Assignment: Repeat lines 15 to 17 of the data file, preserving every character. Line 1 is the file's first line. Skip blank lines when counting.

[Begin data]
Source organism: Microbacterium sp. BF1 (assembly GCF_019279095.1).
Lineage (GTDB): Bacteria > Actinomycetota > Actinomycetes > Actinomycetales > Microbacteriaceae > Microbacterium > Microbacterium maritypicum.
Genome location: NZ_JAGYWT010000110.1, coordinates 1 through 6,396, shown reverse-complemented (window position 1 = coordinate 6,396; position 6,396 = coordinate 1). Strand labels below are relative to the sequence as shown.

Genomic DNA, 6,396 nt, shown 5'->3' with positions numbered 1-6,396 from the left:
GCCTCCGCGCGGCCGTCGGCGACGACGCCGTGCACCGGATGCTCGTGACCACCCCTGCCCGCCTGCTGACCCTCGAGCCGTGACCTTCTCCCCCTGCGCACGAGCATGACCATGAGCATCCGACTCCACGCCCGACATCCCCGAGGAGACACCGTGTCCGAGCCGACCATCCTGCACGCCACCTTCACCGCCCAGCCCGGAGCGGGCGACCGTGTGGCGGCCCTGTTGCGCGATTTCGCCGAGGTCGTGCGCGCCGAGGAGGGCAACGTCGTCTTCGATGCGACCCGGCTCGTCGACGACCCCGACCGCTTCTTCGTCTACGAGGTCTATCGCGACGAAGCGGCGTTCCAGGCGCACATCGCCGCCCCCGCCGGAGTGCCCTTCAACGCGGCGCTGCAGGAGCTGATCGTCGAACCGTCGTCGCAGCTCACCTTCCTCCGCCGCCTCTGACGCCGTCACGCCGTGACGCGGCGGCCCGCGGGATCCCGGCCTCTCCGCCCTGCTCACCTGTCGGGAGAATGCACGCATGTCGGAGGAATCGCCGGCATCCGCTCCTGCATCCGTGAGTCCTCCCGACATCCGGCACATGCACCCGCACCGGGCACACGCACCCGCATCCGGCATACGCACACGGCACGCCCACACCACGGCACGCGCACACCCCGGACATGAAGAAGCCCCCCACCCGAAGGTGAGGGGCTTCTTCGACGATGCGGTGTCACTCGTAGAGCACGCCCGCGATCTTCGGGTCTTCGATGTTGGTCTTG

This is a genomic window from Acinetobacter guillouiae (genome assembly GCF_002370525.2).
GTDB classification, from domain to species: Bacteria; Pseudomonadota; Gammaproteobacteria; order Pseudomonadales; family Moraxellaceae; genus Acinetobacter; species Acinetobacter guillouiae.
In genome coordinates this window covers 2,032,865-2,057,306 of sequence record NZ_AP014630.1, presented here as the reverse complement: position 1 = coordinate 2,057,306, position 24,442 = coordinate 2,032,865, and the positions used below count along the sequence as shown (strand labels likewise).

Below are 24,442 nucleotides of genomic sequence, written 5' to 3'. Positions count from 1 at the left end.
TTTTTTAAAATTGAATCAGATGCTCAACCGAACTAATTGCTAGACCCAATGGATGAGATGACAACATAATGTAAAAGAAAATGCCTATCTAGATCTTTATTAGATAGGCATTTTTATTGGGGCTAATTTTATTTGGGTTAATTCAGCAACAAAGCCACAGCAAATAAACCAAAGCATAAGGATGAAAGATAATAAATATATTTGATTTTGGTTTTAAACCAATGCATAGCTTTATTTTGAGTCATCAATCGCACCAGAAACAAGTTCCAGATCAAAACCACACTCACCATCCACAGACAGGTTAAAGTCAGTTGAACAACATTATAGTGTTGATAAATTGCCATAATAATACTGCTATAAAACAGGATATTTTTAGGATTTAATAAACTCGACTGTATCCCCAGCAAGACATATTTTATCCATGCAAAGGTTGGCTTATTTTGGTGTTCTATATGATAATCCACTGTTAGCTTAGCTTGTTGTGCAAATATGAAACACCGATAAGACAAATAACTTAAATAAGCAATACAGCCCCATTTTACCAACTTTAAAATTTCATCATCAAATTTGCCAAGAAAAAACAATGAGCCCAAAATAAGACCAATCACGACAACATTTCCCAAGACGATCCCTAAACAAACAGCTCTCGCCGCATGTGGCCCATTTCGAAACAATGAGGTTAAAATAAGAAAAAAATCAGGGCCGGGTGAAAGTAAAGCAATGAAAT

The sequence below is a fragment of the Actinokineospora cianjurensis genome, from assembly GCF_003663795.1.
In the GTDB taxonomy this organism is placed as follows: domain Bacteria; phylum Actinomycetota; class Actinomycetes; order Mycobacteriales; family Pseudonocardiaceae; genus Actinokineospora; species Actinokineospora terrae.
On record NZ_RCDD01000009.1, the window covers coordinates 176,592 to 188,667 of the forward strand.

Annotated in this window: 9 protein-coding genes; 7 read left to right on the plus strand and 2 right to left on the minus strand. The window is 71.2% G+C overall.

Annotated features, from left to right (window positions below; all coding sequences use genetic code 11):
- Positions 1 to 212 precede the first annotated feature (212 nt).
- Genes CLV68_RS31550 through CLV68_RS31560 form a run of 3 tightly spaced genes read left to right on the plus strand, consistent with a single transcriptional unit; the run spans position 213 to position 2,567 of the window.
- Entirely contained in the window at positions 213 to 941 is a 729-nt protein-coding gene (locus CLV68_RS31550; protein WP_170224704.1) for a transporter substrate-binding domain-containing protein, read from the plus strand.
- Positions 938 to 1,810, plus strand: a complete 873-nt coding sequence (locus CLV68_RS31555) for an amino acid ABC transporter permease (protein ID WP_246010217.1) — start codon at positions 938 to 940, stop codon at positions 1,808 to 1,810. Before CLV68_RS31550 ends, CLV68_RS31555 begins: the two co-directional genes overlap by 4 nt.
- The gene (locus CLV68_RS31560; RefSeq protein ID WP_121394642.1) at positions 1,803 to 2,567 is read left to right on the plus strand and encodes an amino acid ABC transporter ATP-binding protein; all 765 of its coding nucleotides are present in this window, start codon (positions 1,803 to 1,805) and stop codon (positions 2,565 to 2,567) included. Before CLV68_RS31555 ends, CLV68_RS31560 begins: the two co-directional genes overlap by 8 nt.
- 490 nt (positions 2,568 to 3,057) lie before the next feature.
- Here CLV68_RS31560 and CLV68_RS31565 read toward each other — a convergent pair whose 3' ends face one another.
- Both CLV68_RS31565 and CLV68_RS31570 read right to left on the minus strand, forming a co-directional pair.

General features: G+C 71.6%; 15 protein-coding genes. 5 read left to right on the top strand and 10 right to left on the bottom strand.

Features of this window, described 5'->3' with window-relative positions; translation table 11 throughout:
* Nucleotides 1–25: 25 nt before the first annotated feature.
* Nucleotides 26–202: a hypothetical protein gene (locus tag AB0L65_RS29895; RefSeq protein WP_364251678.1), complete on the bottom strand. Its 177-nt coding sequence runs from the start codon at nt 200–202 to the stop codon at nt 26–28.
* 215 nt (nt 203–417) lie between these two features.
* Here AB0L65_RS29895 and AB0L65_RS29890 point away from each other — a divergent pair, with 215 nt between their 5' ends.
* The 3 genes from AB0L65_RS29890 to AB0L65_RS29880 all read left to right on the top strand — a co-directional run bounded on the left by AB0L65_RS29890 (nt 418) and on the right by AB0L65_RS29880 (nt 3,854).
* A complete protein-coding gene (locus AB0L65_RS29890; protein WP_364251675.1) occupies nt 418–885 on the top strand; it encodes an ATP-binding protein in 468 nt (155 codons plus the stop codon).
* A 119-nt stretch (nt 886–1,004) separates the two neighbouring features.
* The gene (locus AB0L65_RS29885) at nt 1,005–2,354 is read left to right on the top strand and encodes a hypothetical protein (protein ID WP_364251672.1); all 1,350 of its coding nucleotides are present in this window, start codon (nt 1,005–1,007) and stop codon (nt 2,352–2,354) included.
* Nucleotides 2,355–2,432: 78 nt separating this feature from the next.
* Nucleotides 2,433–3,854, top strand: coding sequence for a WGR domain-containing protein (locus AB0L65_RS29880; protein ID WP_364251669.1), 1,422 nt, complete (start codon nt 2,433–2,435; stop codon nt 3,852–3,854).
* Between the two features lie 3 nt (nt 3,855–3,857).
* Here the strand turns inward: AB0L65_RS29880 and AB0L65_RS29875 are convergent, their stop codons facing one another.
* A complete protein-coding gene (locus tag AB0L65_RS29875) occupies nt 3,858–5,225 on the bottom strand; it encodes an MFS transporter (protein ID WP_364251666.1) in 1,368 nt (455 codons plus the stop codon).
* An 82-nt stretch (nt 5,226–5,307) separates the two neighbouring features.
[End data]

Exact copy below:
Annotated features, from left to right (window positions below; all coding sequences use genetic code 11):
- Positions 1 to 212 precede the first annotated feature (212 nt).
- Genes CLV68_RS31550 through CLV68_RS31560 form a run of 3 tightly spaced genes read left to right on the plus strand, consistent with a single transcriptional unit; the run spans position 213 to position 2,567 of the window.